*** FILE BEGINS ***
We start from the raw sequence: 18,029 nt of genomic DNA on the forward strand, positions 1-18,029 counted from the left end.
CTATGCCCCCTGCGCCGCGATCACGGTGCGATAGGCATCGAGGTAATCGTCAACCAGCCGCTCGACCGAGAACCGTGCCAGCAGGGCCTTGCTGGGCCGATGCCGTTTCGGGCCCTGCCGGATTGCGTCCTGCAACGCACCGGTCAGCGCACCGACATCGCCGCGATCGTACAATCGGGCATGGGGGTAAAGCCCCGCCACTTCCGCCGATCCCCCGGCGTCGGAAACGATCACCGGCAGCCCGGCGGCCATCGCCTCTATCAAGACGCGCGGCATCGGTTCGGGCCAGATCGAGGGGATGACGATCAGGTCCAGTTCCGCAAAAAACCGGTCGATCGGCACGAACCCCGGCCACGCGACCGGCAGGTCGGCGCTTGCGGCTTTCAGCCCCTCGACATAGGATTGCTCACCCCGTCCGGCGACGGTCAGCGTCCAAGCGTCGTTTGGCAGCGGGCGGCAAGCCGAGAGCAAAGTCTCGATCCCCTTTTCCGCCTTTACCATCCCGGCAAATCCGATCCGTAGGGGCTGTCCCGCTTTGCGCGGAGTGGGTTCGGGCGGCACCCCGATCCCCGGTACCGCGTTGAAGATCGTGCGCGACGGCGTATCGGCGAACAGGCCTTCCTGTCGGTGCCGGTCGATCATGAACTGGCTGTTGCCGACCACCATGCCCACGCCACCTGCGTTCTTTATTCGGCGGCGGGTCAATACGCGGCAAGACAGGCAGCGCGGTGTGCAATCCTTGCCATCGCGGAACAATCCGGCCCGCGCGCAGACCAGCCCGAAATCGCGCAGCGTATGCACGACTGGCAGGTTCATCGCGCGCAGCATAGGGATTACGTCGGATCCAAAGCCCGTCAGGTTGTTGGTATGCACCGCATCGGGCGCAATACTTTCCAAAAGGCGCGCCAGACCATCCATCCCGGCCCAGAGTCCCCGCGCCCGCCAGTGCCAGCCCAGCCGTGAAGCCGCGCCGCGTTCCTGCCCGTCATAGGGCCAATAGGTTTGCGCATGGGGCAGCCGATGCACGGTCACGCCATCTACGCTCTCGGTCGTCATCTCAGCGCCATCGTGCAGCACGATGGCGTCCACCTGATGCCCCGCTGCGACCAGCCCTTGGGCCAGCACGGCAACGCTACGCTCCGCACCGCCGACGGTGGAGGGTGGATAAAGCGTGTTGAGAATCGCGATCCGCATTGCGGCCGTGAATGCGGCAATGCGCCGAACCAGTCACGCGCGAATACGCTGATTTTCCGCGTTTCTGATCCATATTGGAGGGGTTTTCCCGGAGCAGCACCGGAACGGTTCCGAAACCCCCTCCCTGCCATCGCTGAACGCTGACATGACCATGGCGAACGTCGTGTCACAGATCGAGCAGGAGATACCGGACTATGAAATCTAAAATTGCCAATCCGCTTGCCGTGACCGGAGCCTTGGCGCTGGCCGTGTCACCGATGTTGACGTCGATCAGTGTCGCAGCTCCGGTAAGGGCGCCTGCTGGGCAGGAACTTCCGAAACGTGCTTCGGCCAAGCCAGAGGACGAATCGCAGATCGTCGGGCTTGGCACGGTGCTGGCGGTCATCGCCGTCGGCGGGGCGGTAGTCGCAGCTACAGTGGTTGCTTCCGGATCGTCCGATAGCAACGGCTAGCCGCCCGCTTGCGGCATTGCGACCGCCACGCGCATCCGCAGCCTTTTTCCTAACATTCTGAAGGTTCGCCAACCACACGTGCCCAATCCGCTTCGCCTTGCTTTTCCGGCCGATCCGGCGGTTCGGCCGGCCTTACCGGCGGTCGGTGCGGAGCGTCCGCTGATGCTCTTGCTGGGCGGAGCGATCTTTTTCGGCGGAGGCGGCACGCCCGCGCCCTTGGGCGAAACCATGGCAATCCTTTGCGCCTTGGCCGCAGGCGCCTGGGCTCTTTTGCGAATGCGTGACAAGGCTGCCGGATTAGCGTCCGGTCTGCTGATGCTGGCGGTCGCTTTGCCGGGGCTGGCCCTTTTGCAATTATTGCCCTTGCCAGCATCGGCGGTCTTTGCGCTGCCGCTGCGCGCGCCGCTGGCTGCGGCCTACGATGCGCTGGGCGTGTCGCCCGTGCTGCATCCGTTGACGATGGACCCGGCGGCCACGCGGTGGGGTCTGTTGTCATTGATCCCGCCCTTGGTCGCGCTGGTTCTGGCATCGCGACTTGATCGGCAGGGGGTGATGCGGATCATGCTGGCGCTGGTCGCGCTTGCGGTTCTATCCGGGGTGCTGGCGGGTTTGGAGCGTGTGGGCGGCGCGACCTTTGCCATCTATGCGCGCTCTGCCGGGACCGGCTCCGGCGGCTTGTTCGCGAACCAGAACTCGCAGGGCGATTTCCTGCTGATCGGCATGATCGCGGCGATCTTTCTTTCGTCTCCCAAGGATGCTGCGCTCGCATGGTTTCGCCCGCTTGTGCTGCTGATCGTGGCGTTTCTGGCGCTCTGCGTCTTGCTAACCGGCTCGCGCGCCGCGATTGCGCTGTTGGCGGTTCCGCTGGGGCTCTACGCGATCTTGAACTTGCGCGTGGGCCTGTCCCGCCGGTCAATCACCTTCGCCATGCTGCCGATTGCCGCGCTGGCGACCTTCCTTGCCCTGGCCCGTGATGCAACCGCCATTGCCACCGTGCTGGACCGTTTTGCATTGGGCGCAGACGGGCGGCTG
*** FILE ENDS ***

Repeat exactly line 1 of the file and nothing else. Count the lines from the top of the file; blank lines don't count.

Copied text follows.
We start from the raw sequence: 18,029 nt of genomic DNA on the forward strand, positions 1-18,029 counted from the left end.